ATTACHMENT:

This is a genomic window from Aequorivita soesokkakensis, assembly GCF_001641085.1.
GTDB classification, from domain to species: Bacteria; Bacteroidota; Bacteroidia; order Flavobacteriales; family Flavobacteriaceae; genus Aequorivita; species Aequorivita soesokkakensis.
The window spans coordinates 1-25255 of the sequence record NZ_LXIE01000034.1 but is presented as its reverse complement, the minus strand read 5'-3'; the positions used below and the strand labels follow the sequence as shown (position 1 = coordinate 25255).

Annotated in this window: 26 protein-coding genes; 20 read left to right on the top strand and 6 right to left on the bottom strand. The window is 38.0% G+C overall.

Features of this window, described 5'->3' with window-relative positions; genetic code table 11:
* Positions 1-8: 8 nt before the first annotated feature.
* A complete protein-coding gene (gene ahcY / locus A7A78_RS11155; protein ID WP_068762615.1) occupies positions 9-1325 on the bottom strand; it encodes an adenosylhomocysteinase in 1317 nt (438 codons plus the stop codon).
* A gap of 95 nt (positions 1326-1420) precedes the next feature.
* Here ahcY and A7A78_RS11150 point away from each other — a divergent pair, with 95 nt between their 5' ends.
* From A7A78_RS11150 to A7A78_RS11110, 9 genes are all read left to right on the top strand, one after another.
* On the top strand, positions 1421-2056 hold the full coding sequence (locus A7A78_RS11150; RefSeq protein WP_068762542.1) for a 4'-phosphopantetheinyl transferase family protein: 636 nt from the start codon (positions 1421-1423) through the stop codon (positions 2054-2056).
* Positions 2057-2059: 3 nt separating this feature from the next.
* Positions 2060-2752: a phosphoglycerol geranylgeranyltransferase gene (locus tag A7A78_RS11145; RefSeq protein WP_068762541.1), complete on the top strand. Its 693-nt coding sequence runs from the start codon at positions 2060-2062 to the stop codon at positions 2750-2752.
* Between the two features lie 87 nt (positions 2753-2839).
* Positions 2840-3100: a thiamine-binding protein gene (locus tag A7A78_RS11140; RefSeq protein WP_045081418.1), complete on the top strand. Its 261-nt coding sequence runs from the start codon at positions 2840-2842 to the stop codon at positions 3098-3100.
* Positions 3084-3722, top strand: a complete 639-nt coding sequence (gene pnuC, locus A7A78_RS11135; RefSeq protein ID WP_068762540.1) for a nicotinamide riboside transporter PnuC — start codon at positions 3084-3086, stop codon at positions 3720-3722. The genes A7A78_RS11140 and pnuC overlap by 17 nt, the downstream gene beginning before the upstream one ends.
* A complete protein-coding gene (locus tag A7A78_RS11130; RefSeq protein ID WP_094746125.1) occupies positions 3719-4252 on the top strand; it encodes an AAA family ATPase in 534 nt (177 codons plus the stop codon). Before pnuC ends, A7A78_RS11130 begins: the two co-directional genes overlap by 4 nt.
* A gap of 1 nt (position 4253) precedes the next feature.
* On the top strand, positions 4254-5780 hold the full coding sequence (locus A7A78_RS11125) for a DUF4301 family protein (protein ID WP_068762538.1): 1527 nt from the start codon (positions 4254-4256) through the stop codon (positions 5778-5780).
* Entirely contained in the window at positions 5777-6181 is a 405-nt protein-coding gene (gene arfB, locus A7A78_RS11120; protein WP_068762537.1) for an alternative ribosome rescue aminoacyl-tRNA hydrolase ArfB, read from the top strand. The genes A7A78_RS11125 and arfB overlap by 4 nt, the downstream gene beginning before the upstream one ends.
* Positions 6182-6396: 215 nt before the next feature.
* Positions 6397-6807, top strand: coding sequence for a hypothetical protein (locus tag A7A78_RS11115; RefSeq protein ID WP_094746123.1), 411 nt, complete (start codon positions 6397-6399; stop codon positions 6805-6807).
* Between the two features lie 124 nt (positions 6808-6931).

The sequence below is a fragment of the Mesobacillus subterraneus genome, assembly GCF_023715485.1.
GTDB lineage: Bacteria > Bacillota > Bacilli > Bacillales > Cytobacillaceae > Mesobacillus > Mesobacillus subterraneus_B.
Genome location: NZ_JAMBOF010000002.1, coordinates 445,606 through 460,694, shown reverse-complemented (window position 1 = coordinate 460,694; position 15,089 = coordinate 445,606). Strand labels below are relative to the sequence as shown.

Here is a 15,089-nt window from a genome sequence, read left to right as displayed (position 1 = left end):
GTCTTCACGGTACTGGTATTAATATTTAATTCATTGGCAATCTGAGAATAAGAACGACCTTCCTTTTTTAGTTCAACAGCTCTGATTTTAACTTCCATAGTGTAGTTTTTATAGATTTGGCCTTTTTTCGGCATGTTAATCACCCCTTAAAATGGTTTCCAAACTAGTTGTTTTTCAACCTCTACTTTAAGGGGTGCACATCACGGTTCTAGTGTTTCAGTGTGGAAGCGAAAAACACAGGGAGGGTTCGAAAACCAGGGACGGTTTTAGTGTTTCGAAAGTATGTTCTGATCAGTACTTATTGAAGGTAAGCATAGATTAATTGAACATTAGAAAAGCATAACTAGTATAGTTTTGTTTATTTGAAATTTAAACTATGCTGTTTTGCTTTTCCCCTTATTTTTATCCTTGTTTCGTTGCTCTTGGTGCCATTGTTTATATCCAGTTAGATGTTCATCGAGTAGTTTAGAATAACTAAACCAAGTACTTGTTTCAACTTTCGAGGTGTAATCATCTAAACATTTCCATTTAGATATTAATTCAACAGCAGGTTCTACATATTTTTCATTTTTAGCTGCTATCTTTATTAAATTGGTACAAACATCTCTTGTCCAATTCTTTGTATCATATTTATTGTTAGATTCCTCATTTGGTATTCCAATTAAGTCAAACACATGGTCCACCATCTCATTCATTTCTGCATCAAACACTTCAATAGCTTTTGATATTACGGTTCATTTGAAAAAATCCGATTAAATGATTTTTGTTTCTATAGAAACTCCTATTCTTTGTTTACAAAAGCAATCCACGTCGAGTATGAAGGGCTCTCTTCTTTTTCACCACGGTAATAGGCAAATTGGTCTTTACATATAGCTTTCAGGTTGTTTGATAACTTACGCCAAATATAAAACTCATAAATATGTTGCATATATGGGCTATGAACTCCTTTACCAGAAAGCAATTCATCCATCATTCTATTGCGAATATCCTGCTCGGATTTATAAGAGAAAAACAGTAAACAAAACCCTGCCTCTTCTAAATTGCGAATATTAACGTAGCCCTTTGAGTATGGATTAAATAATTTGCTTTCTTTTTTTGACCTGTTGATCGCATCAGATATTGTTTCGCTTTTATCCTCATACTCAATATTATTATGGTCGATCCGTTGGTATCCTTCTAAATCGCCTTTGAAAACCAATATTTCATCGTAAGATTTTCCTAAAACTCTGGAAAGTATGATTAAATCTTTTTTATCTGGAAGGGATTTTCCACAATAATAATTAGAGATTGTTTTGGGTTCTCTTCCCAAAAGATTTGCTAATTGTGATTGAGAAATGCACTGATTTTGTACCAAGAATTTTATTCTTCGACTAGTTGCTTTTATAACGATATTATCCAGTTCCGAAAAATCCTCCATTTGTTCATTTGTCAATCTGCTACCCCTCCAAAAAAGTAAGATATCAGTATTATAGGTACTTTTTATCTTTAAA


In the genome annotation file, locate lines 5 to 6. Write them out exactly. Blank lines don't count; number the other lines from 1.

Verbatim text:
Features of this window, described 5'->3' with window-relative positions; genetic code table 11:
* Positions 1-8: 8 nt before the first annotated feature.